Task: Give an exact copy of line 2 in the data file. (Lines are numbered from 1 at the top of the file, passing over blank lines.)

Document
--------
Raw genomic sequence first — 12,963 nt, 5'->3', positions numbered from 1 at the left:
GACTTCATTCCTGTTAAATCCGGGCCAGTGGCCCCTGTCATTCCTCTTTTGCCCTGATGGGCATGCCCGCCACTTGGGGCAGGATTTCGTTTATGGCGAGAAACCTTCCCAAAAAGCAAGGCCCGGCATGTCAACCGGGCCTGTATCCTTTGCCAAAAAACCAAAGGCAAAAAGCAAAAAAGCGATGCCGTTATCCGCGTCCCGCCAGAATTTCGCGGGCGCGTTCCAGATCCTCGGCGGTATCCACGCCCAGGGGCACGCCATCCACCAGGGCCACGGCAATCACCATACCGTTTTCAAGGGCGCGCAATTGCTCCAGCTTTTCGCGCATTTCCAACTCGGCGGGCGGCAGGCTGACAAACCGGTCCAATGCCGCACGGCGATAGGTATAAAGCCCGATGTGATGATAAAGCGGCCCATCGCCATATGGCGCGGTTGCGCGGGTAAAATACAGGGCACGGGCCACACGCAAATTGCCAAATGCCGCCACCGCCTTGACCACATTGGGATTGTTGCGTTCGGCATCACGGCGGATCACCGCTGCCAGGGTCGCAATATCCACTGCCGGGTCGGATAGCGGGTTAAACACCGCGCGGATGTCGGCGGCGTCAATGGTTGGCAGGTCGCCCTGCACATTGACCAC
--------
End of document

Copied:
GACTTCATTCCTGTTAAATCCGGGCCAGTGGCCCCTGTCATTCCTCTTTTGCCCTGATGGGCATGCCCGCCACTTGGGGCAGGATTTCGTTTATGGCGAGAAACCTTCCCAAAAAGCAAGGCCCGGCATGTCAACCGGGCCTGTATCCTTTGCCAAAAAACCAAAGGCAAAAAGCAAAAAAGCGATGCCGTTATCCGCGTCCCGCCAGAATTTCGCGGGCGCGTTCCAGATCCTCGGCGGTATCCACGCCCAGGGGCACGCCATCCACCAGGGCCACGGCAATCACCATACCGTTTTCAAGGGCGCGCAATTGCTCCAGCTTTTCGCGCATTTCCAACTCGGCGGGCGGCAGGCTGACAAACCGGTCCAATGCCGCACGGCGATAGGTATAAAGCCCGATGTGATGATAAAGCGGCCCATCGCCATATGGCGCGGTTGCGCGGGTAAAATACAGGGCACGGGCCACACGCAAATTGCCAAATGCCGCCACCGCCTTGACCACATTGGGATTGTTGCGTTCGGCATCACGGCGGATCACCGCTGCCAGGGTCGCAATATCCACTGCCGGGTCGGATAGCGGGTTAAACACCGCGCGGATGTCGGCGGCGTCAATGGTTGGCAGGTCGCCCTGCACATTGACCAC